Colors of Colorado—It’s Where you Want to Be.

Happy. That’s what I remember feeling looking west when leaving the Denver airport. Here lies the first glimpse of the mountain chain that I’ve grown the most  familiar with.

West from Denver

Looking West From Denver. I take a breath

Colorado—It’s Where you Want to Be. I’m capitalizing that word, Be, because it’s so much more than simply existing, & it’s much more than only surviving. There’s a possibility that I’m projecting here but in my defense it’s hard to imagine that there are people in this world who are not as crazy about the mountains as I am! Anyone can admire the bustling sights and sounds of the city, but when you think of serene where does your mind wonder? Perhaps you’re holding a frothy beverage with a little umbrella, laid back in a sticky blue chair on that Caribbean island with the drinking monkeys. You can laugh at that here on YouTube. (Rowdy little fellas no?). The fact of the matter is . . . that we’re over-stressed and over-civilized; enough so that I often find myself thinking about just letting things go to hell in a hand-basket. Why live a life working a miserable job Monday through Friday only to watch your life quickly skate by, looking forward to weekends, miserable in traffic, thinking materialistic thoughts about what Apple product to purchase next?  I don’t think anybody actually WANTS that; but look around, somehow so many of us have fallen into this type of life.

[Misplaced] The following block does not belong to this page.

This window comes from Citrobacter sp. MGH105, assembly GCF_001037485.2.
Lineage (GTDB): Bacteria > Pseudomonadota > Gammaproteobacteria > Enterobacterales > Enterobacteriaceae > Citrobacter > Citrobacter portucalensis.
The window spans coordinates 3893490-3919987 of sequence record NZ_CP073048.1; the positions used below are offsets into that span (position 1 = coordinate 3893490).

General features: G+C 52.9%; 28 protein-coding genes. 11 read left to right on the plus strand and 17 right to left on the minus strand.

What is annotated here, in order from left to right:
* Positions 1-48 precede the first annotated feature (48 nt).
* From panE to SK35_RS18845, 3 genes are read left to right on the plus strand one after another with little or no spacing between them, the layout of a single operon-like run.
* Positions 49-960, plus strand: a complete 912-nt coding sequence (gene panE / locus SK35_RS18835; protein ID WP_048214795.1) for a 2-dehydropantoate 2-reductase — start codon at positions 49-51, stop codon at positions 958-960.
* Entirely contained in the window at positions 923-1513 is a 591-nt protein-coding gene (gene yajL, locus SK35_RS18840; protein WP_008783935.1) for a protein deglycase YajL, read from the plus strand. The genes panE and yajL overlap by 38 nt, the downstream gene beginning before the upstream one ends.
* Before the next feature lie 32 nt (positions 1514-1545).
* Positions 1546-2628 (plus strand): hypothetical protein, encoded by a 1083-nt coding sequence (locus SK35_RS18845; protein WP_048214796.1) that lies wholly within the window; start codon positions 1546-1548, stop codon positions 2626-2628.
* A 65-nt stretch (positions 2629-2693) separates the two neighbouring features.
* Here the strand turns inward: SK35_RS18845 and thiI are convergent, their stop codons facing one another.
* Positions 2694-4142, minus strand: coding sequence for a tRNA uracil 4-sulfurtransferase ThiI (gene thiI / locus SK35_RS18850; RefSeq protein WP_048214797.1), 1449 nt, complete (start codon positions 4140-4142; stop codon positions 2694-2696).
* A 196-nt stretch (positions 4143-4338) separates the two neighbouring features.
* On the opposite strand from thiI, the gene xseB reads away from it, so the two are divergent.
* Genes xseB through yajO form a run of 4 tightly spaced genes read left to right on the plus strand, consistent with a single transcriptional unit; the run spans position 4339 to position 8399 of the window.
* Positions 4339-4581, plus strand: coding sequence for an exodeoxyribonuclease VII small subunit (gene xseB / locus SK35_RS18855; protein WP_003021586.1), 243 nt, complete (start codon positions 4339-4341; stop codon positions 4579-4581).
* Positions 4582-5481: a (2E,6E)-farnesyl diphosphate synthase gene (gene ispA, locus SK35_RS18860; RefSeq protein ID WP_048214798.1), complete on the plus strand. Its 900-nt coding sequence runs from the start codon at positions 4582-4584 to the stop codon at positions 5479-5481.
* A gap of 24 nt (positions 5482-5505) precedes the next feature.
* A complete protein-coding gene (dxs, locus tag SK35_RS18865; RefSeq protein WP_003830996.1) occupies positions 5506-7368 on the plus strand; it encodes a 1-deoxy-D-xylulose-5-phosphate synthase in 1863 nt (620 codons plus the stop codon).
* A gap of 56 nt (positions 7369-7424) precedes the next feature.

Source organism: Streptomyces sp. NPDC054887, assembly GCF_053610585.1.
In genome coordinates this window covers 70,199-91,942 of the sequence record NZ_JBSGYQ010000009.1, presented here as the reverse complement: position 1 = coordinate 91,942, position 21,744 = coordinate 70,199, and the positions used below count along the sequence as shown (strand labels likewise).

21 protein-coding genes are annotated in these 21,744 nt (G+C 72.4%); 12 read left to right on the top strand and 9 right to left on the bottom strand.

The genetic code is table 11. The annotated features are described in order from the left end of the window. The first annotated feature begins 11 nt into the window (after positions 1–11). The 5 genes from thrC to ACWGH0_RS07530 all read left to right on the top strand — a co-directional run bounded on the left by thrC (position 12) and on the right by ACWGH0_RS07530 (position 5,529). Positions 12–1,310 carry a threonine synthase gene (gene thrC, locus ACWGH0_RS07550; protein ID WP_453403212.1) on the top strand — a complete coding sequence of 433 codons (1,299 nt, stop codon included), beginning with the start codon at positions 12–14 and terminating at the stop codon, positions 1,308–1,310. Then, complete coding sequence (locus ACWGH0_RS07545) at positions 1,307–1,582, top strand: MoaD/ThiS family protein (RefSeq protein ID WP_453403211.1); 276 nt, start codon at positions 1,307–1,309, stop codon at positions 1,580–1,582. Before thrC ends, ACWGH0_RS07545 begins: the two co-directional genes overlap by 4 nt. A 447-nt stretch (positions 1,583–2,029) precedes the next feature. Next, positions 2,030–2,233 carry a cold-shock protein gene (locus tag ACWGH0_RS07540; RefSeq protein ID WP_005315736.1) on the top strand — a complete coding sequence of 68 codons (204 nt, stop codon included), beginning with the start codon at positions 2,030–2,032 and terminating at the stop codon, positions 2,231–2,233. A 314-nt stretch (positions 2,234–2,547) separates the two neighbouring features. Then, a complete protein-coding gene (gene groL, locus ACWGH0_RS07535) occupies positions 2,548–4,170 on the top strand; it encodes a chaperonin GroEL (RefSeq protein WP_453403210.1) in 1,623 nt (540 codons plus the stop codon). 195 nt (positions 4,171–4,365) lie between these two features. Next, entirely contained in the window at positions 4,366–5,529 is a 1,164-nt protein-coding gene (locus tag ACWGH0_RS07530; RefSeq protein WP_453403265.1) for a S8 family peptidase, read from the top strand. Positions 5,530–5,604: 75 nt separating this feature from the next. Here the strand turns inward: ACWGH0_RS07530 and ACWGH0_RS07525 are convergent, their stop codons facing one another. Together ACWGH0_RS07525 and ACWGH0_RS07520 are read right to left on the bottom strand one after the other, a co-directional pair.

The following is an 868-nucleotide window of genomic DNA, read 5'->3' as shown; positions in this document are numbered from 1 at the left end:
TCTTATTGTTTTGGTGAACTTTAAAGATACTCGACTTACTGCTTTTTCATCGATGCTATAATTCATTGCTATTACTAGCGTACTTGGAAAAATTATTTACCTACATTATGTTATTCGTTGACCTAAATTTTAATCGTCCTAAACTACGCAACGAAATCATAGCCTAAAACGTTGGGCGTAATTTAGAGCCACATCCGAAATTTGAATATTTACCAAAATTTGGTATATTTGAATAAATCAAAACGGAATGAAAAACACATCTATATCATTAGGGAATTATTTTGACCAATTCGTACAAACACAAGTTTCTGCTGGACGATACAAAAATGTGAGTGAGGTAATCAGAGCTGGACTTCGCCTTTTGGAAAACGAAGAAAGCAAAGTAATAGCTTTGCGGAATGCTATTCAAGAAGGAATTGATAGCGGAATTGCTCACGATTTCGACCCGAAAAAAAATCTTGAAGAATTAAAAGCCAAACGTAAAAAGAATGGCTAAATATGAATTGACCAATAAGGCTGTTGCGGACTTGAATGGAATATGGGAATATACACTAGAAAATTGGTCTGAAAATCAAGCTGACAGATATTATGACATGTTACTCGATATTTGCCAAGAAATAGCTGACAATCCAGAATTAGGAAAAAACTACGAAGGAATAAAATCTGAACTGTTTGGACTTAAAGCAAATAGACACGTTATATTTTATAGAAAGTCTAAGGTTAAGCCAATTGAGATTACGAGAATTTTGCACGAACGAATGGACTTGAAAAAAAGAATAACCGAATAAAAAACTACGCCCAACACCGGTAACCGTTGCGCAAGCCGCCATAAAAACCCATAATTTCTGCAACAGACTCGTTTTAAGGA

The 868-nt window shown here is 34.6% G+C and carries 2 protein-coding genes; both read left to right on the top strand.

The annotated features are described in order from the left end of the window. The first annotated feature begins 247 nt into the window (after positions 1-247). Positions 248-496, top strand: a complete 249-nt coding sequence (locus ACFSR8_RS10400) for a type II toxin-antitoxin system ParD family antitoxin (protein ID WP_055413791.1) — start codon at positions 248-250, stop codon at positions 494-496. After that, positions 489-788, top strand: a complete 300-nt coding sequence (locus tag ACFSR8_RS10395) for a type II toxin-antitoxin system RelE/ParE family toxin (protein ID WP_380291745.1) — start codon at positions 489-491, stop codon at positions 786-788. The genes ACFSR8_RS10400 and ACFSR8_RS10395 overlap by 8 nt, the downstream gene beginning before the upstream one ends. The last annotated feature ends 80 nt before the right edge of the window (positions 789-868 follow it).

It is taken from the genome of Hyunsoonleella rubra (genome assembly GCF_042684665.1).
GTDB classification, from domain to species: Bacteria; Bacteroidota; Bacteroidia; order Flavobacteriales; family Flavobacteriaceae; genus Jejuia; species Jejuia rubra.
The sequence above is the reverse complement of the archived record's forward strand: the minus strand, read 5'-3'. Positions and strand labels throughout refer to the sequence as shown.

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It’s here, in these pristine environments that you really feel that “something different”, that old-world feeling where nature is as it should be and humans are able to be a part of it. Man is constantly reminded of his appropriate place; he’s either insignificantly small while standing beneath at 14er  or mightily strong after climbing over it. Coincidentally there’s a culture of respect for this environment because well, not because they’re just a bunch of “hippies” but hell because– when you’re surrounded by a place this beautiful everyday– it’s hard not to care about it.

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In Aspen the school district grows it’s own food for students to eat in the cafeteria. Children in the Rocky Mountain states learn science by being out in it.  Forgive me for the proverbial phrase here, but this neck of the woods totally has it’s own thing going on.

Many things can be said about Americans. Stereo-typically we’re known for being a pretty selfish group of people. We’ve been accused of being wasteful, overweight, and too wrapped up in our tendencies to value our possessions while keeping up with the Joneses. Talk to someone from Colorado. I’ll almost guarantee you that THEY are not one of THESE Americans. The U.S. contains pockets of cultures, each are complex in their own way. Interestingly enough, the overall vibes are easy enough to pick-up-on here though. The love of the mountains strings together each community in a spider web of homes sparsely scattered across the wind-swept peak faces. A town could be 5 miles away from the next town as the crow flies, but locals have to travel hours, sometimes 50, even 100 miles to go allllll the way around the mountain to get to the next isolated community. Each place is different, with a voice & a story– but aren’t they all!